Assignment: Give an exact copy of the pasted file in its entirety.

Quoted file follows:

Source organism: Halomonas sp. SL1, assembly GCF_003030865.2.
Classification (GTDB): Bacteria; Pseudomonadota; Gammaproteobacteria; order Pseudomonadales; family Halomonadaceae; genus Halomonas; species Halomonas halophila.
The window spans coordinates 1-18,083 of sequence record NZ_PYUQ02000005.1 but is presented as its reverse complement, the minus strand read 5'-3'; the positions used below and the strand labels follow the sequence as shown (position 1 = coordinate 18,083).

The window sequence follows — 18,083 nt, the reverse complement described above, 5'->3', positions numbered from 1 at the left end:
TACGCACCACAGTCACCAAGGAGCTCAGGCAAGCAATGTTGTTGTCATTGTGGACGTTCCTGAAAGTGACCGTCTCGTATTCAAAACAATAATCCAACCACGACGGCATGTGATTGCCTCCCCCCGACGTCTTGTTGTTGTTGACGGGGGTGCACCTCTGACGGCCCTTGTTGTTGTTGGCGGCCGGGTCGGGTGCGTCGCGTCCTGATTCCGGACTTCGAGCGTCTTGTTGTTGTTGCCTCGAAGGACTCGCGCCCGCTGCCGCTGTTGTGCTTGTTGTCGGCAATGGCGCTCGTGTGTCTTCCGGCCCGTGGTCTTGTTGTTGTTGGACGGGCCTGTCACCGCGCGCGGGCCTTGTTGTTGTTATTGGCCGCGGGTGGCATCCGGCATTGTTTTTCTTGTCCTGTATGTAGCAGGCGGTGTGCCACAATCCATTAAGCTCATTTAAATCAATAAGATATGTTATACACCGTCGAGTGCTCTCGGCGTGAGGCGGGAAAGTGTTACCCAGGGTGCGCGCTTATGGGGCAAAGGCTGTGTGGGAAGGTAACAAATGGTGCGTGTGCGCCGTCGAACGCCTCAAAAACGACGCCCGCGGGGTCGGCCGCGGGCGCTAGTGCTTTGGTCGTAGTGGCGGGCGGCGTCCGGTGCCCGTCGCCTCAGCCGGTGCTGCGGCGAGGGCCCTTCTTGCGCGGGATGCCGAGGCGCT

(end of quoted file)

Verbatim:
Source organism: Halomonas sp. SL1, assembly GCF_003030865.2.
Classification (GTDB): Bacteria; Pseudomonadota; Gammaproteobacteria; order Pseudomonadales; family Halomonadaceae; genus Halomonas; species Halomonas halophila.
The window spans coordinates 1-18,083 of sequence record NZ_PYUQ02000005.1 but is presented as its reverse complement, the minus strand read 5'-3'; the positions used below and the strand labels follow the sequence as shown (position 1 = coordinate 18,083).

The window sequence follows — 18,083 nt, the reverse complement described above, 5'->3', positions numbered from 1 at the left end:
TACGCACCACAGTCACCAAGGAGCTCAGGCAAGCAATGTTGTTGTCATTGTGGACGTTCCTGAAAGTGACCGTCTCGTATTCAAAACAATAATCCAACCACGACGGCATGTGATTGCCTCCCCCCGACGTCTTGTTGTTGTTGACGGGGGTGCACCTCTGACGGCCCTTGTTGTTGTTGGCGGCCGGGTCGGGTGCGTCGCGTCCTGATTCCGGACTTCGAGCGTCTTGTTGTTGTTGCCTCGAAGGACTCGCGCCCGCTGCCGCTGTTGTGCTTGTTGTCGGCAATGGCGCTCGTGTGTCTTCCGGCCCGTGGTCTTGTTGTTGTTGGACGGGCCTGTCACCGCGCGCGGGCCTTGTTGTTGTTATTGGCCGCGGGTGGCATCCGGCATTGTTTTTCTTGTCCTGTATGTAGCAGGCGGTGTGCCACAATCCATTAAGCTCATTTAAATCAATAAGATATGTTATACACCGTCGAGTGCTCTCGGCGTGAGGCGGGAAAGTGTTACCCAGGGTGCGCGCTTATGGGGCAAAGGCTGTGTGGGAAGGTAACAAATGGTGCGTGTGCGCCGTCGAACGCCTCAAAAACGACGCCCGCGGGGTCGGCCGCGGGCGCTAGTGCTTTGGTCGTAGTGGCGGGCGGCGTCCGGTGCCCGTCGCCTCAGCCGGTGCTGCGGCGAGGGCCCTTCTTGCGCGGGATGCCGAGGCGCT